So anyway, I was saying that we’re responsible for the general tone of our times. Our response to the situation so far has been submissive and masochistic— and that’s sick, IMO. If this is the end of the world, then we should go out fighting.

The Paterson Slogan

Wee hours of Wednesday. Sometimes I feel saved by Carlos Williams; by minutiae, by no ideas but in things. In a world of religious abstraction, one feels the need to be grounded in terra firma, in details, in stuff rather than fluff. There’s nothing amazing about the piece of furniture I’m sitting on, yet it supports my weight. How often do we stop to consider the red wheelbarrow beside the white chickens? To transcend is to go mad, to take leave of our senses. Still, we insist on doing this while the little things go neglected. It is an odd mode of operation. Why do people take matter so for granted? What if we didn’t have reality to sit on? I hadn’t thought about the literal things in life until yesterday afternoon. It came to me like a revelation. Stuff is the only reality we can test and know. Chances are you are sitting on it right now.

Mandalay Moon

Eight ten.

I feel a little wiped out, but my mood is fairly cheerful. Early this morning the moon shone through my bedroom window, bright and full. Under its spell I thought of my mother in her last two years, after Dad had passed away. We drank a lot! And she made breakfast for dinner often, or else I would get takeout from Tio Pepe, the Mexican restaurant on River Road. I lived in sort of a dream then. My friends in music must have thought I was strange to be living with my mother. But I was comfortable. I had no worries financially. I bought a lot of books and read every day. And I learned more about my mother’s aesthetic mentality, although it was beginning to decay. She told me about a song her parents used to sing for their parties, “The Road to Mandalay,” with words by Rudyard Kipling. On one of my trips to the bookstore I bought a big book of Kipling’s verse that contained “Mandalay.” I brought it home and read it to Mom. I also purchased two novels by Harold Robbins in an effort to make sense of the thinking of my parents. I was very aware that it was different from most people I knew. Quite amoral, in fact, like the poetry of Edgar Poe. Maybe what I sought was the root of schizophrenia. There was such a schism between Mom’s beliefs and those of everyone else that madness could result. But that’s only a theory. Perhaps Mom was simply more intelligent than the average people I knew…

A Minor Crime

The book share on Fremont,

A chartreuse A frame on a pole,

Stands beside a wooden bench

At the entrance to the alley

Leading on a sidewalk to Maxwell.

Perfidious thorny stems to either side

Dangle over the graffiti fences,

And amidst other litter can be found

The occasional syringe.

The builder of the little structure

Lives hard by in a forest green house,

A kind and conscientious man

Named Johnny.

Once a vandal bashed off

The door of the green box

And flung it across the street

Where it lay at the curb.

The crime was symbolic.

I picked up the glass door

Framed with white painted wood

And laid it on the gray seat

Next to the damaged book share.

No note was necessary,

And the next time I ambled by,

The door had been replaced

Silently, as if the elves cared more

Than kids for erudition.

Poem: i

Alpha, beta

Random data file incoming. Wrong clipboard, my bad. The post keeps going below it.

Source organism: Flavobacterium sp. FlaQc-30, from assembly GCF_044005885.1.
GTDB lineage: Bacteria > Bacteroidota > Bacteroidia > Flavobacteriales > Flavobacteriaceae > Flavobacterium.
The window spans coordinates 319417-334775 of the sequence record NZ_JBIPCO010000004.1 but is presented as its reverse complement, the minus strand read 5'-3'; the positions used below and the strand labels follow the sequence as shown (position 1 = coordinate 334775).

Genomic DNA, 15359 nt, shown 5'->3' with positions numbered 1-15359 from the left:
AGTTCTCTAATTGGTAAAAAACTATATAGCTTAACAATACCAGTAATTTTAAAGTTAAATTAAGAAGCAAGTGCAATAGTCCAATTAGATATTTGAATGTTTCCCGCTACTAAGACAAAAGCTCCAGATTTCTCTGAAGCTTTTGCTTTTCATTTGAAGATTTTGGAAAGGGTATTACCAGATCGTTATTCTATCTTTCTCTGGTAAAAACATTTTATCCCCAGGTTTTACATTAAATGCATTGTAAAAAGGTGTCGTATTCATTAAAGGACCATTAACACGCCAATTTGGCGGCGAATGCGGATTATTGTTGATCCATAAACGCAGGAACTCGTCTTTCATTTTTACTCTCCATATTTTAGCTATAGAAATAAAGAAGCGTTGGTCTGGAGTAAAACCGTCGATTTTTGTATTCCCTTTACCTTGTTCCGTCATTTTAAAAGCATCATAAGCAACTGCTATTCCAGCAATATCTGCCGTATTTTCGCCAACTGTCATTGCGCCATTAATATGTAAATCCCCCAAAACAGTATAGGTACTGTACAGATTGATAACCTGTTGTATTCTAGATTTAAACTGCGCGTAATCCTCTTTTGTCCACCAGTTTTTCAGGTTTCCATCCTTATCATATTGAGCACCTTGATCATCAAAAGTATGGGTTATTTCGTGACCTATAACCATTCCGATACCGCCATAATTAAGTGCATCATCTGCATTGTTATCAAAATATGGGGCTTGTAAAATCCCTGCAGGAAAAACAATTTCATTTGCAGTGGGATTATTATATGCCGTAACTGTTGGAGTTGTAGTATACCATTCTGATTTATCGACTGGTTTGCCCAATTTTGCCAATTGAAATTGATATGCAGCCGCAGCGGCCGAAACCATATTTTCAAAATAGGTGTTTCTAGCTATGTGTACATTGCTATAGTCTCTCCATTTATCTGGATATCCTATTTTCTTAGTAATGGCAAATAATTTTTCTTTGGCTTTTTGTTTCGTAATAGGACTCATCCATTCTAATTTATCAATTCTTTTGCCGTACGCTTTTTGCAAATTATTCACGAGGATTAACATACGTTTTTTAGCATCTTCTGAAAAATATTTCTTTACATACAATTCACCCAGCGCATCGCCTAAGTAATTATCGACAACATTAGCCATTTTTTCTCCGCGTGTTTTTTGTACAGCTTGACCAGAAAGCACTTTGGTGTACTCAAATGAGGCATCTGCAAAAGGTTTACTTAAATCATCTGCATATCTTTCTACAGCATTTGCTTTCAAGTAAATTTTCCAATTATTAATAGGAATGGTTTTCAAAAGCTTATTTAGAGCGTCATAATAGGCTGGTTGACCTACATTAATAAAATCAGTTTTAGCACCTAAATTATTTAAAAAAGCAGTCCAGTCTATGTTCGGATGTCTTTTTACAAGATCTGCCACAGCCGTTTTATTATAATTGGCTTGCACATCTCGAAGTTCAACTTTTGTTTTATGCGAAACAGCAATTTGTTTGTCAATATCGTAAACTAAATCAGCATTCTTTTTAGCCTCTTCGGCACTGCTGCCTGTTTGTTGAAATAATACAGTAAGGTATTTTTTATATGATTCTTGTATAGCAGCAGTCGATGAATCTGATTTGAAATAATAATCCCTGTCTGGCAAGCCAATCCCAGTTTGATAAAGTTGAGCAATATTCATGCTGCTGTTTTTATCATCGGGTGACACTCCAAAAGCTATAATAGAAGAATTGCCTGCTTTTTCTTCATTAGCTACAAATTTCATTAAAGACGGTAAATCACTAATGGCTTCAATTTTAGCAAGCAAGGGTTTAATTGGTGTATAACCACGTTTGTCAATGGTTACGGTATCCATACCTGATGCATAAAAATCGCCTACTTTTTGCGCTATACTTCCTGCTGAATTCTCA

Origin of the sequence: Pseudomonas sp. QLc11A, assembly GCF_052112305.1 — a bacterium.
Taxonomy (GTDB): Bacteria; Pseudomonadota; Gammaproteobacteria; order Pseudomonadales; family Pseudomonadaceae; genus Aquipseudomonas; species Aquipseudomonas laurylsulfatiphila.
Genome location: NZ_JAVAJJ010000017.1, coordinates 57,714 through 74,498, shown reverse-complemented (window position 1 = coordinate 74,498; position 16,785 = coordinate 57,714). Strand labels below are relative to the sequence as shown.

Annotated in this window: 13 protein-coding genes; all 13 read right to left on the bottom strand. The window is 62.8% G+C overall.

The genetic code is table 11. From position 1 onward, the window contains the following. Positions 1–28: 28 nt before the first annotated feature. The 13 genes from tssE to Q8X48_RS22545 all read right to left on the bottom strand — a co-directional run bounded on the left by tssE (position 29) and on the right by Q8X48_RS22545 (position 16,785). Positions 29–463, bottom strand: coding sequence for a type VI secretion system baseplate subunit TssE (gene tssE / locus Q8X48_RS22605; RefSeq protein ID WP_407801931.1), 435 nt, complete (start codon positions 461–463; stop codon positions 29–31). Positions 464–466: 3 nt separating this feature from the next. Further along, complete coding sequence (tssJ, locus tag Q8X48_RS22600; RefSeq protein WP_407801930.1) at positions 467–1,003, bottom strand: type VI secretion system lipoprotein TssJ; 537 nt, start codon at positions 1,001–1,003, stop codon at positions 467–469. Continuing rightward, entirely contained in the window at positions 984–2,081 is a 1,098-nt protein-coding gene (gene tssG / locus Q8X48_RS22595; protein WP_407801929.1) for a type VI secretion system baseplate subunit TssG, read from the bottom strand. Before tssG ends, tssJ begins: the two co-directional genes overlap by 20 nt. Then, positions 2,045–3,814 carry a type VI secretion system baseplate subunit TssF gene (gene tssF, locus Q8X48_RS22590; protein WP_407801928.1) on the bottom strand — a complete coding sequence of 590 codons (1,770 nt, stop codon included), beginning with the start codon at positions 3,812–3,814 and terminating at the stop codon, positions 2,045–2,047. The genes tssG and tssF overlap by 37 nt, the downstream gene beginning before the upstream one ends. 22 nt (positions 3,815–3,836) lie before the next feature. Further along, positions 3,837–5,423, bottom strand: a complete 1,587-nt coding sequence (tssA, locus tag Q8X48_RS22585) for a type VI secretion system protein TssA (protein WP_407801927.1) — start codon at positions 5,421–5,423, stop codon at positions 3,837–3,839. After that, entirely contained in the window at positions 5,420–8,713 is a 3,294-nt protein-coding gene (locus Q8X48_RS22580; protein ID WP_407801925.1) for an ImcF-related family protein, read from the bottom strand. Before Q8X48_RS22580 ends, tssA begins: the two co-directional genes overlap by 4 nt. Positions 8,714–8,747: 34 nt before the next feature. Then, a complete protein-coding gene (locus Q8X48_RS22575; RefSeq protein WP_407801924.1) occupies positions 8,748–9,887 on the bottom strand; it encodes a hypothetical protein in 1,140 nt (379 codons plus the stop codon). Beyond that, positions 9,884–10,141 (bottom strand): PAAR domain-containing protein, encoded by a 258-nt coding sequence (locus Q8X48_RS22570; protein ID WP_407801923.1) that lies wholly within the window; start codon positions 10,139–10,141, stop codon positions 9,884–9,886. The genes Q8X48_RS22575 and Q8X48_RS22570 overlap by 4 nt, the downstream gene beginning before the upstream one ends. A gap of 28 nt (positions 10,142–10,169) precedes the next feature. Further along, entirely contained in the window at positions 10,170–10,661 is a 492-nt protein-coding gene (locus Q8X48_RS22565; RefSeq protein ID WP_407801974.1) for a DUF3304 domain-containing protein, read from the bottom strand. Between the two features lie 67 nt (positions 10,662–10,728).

To begin without ending

Not sleepless but a dream

Gamma: perhaps alpha = beta

In the law of non identity

Where the reflection is reality.

Cool summer wee hours

Half of the windows wide open

Letting in the black chill

That detaches itself from outside

To be the ideal within,

A brainchild.

Perchance to dream

Of women dancing a jig

You and I stifle a snicker

As the dancer is afraid of mice

Hoisting her skirt, stamping

At this interruption.

Some dreams are gentle

Like a pasture of grazers

Or a skyway of stargazers

Telescope inverted to minimize the I

So that the lower case

Regains the smallness of its dot.

What a Poem Can Do

Two o’clock. I just started reading A Cold Spring. So far, much better than North & South. Bishop’s use of details is really great. I like her idea that the world is her teacher, her source of knowledge. And she substantiates this with her love of travel. Her sketches are so realistic, with surprises here and there. Lots of colors. She interprets landscapes and scenes on their own merits, gives them their own expression, as little biased as possible. In A Cold Spring, she advances from being simply personal to being a chronicler, transmuting these places with her poetic voice into a revelation. It’s like the art of Van Gogh in this sense, except more realistic and not so impressionist. And the difference between a poem and a photograph is exactly this kind of Platonic revelation that a poet can give. A poem reaches in and pulls out the sublime essence of an image. Emily Dickinson was a genius at doing this.

I miss the soda I didn’t buy this morning. I might make a run for my cranberry ginger ale even now. It doesn’t feel too warm this afternoon, so why not?

Pastoral: Distanced

Eleven thirty. My color impression of the day is sea green fading to slate green. There’s a lot of green on gray. Now the sun is trying to come out, though it is not very orange; more pale yellow on the cement of my back patio. When was the last time I saw the moon? Just now the sky appears sonic blue as the clouds part a little. I don’t hear many sounds except for the refrigerator hum. Hardly any signs of life out there, and the extant ones are “distanced.” Finally the sunlight goes peach on the ground. My dog sprawls on the carpet, probably bored, but this is better than stressed out. The silence and vapidity of the scene are like a blank screen for a new beginning. Open at Page One. A new leaf is turned over, ready for adventures. Acorns bounce off the roof at intervals while the white clouds evaporate, leaving the sun to dominate mutely. So much seen and not heard. You who have ears… The patio walkway is lemon and cracked. The magnolia stands waxy avocado green. Inside, all these unopened boxes of unwanted junk collect dust. Someday… Somewhere northwest, a car groans like a dinosaur. If it were nighttime, the lizard would be real. No sunshine to prove it otherwise. A slammed door up the street. Still, every sound is spaced by at least six feet…